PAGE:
Clin Biochem Rev. 2008 November; 29(3): S146.

P56 Performance of the New Bio-Rad HBA1C Nu Variant II Reagent with Comparison to the Previous HBA1C Variant II Reagent

Introduction

Bio-Rad introduced new reagents for the Variant II HbA1c method with claims of increased cartridge injections, greater stability of reconstituted calibrators and interchangeable buffers within cartridge resin lots. The aim of this study was to compare the accuracy and precision of the two kits.

Methods

Routine samples submitted for HbA1c testing were analysed using the previous Variant II reagent, and then using the new Variant II HbA1c NU reagent. Both the intra- and inter-assay precision was evaluated. QC was run 8 times daily for 1 month.

Results

The intra-assay respective CV at HbA1c levels of 5.1% and 12.6% were 0.99% and 0.87%. Inter-assay precision was 2.2% and 1.5% CV at HbA1c levels of 5.6% and 9.8% respectively. Using the same QC material, the old reagent means were unchanged with inter-assay CV of 2.1% and 1.8% respectively. Correlation of patient data (n = 134) yielded r2 = 0.996 (slope = 1.034, intercept = −0.25).

Conclusions

These results demonstrate that the new Variant HbA1c kit is a precise, reproducible method for determining levels of HbA1c. NU kits also show better inter-assay precision at higher levels. Cartridge life is doubled from 500 to 1000 injections.

Clin Biochem Rev. 2008 November; 29(3): S146.

P57 Comparison of Bio-Rad and Roche Cobas Integra HBA1C Assays

Introduction

Bio-Rad and Roche have respectively recently introduced improved HPLC and immunoassay HbA1c assays. It has been demonstrated that both of these assays are unaffected by variant haemoglobin S. These studies did not address the problem of carbamylated haemoglobin (CHb). This study discusses the effect of CHb on the Bio-Rad Variant II, Variant II Turbo assay and the Roche Cobas Integra 800 assays for HbA1c.

Methods

Patient samples (149) were run on both the Bio-Rad Variant II and Roche Integra HbA1c assays. Samples (n = 54) with CHb from the Bio-RadVariant Turbo were reanalysed on the Bio-Rad Variant II.

Results

Linaer regression analysis of patient data (n = 149) was Roche Integra = 0.90 Variant II + 0.35 (r2 0.96). Carbamylated Hb did not interfere in Roche Integra Immunoassay. Artefactual results were observed in all 54 samples containing CHb when assayed by the Bio-Rad Variant II Turbo assay. The Bio-Rad Variant II assay suffered CHb interference in four of the 54 samples.

Conclusions

Our results demonstrate that the Roche Integra Immunoassay and the Bio-Rad Variant II HPLC assays for HbA1c performs better than the Bio-Rad Variant Turbo for patients who have CHb. This observation is consistent with recent RCPA QAP data using a sample spiked with CHb.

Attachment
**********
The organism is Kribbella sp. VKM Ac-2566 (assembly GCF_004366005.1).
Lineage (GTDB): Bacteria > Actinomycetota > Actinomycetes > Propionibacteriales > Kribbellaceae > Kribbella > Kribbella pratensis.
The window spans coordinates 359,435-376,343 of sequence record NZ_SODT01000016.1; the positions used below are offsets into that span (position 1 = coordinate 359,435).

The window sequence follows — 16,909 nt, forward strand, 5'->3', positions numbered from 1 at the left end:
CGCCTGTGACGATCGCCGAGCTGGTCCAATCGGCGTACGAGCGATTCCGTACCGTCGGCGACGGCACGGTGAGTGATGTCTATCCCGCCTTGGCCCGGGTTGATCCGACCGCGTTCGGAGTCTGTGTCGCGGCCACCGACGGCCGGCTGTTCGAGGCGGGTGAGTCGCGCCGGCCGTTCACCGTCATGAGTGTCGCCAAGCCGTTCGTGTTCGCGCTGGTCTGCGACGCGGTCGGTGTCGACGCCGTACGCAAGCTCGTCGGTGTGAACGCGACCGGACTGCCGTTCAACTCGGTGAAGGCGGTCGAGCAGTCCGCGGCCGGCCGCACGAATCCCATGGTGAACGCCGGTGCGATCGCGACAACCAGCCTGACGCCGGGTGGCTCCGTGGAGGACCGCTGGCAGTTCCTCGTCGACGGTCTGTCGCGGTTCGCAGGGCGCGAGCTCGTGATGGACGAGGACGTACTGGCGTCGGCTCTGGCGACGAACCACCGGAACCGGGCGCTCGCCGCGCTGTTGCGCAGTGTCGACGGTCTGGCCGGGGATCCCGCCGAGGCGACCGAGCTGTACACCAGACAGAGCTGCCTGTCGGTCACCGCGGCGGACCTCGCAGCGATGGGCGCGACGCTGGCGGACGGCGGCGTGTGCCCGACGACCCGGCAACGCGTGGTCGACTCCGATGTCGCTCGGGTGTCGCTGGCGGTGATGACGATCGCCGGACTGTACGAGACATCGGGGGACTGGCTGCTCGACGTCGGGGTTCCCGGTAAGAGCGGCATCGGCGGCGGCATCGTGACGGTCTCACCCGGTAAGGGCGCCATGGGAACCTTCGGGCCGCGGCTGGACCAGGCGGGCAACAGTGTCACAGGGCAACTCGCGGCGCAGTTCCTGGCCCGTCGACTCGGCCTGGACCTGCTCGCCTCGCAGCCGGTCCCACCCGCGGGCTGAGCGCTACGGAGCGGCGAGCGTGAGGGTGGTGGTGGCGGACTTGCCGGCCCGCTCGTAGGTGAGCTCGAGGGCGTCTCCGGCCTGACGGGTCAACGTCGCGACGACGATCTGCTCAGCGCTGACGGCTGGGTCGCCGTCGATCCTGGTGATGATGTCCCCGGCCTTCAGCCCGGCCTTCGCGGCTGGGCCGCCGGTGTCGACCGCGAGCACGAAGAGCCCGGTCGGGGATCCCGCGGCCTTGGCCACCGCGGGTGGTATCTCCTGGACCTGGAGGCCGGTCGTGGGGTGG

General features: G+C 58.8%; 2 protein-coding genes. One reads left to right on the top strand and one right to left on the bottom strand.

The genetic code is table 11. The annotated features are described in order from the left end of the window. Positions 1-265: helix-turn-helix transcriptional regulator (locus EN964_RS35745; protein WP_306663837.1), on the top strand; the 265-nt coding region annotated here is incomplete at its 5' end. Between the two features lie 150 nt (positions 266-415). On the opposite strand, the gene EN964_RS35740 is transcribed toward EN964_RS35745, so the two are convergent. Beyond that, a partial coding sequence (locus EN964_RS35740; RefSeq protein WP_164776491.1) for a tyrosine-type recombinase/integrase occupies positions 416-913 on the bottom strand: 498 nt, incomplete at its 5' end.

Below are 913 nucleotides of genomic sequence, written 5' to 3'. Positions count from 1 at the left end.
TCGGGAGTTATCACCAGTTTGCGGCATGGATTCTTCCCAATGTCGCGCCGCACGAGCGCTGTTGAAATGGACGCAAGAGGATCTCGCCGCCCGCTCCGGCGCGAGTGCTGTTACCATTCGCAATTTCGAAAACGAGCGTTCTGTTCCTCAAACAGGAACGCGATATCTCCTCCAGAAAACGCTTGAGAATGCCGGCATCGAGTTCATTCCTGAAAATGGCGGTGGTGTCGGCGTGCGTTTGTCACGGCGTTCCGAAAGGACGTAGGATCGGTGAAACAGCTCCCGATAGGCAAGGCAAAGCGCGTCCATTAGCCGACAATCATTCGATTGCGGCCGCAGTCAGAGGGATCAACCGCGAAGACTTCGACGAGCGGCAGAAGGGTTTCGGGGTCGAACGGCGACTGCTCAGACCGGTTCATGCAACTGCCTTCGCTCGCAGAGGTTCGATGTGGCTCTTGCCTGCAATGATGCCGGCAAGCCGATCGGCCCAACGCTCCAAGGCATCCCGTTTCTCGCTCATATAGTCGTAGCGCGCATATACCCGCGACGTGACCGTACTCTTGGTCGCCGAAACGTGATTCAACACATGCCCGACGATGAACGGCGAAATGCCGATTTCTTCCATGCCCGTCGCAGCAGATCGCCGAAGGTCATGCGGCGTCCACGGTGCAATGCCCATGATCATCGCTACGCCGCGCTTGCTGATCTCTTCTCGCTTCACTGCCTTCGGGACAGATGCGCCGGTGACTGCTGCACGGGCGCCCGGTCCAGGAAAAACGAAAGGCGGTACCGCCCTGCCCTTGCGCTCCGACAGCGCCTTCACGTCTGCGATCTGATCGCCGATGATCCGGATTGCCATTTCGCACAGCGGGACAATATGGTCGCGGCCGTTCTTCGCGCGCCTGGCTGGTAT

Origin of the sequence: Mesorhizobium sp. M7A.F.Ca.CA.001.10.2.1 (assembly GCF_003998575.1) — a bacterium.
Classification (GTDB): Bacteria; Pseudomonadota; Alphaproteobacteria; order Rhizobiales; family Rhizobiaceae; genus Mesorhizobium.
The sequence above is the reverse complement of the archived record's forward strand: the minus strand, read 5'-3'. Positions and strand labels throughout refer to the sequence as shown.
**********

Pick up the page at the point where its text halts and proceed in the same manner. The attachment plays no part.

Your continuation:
Clin Biochem Rev. 2008 November; 29(3): S147.

P58 A Correlation between the Radiometer AQT90 Flex Poc System and the Abbott Architect I2000SR Immunoassay System for Troponin I

Introduction

The Radiometer AQT90 FLEX is a new random-access point-of-care immunoassay analyser intended for the quantitative determination of cardiac, coagulation and sepsis markers in blood. The Radiometer Troponin I assay utilises a sandwich assay with all the specific reagents provided in a dry stable form inside a cup. The capture antibodies are pre-immobilised to the surface of the cup. The tracer antibodies are labelled with europium chelate and bind to the top of the capture antibodies.

Methods

Whole blood lithium heparin samples from 179 patients were analysed for Troponin I on the AQT90. These samples where then centrifuged, and the plasma analysed for Troponin I on the Abbott Architect iSR2000. The samples were analysed on average within 100 minutes of each other. Linearity and precision studies were also performed to evaluate assay performance.

Results

AQT 90 Troponin I correlated well with the Architect Troponin I (r = 0.85; p = <0.0001) with a slope of 0.23. The assay gave a between run precision of 10.8 % at 0.024 μg/L, 4.6% at 0.220 μg/L and 3.5% at 0.956 μg/L. A sample diluted linearly from 4.1 μg/L to 0.016 μg/L. Two patients identified as false positives and one patient was borderline false negative.

Conclusions

The AQT90 Troponin I assay shows a high degree of correlation with the Abbott Architect Troponin I assay. The quality of results, the system’s ease of use, and ability to perform testing on whole blood, make it a potential clinical asset for Emergency Department based point-of-care testing.

Clin Biochem Rev. 2008 November; 29(3): S147.

P59 Assay of Direct Renin by Automated Chemiluminescence Immunoassay

Introduction

Renin measurement is used to evaluate the renin-angiotensin system in disease states, in particular for primary and secondary hyperaldosteronism. An evaluation of the Liaison automated chemiluminescence immunoassay (CLIA) for Direct Renin (DR) was undertaken to improve turnaround time and convenience compared with a plasma renin activity (PRA) radioimmunoassay (RIA).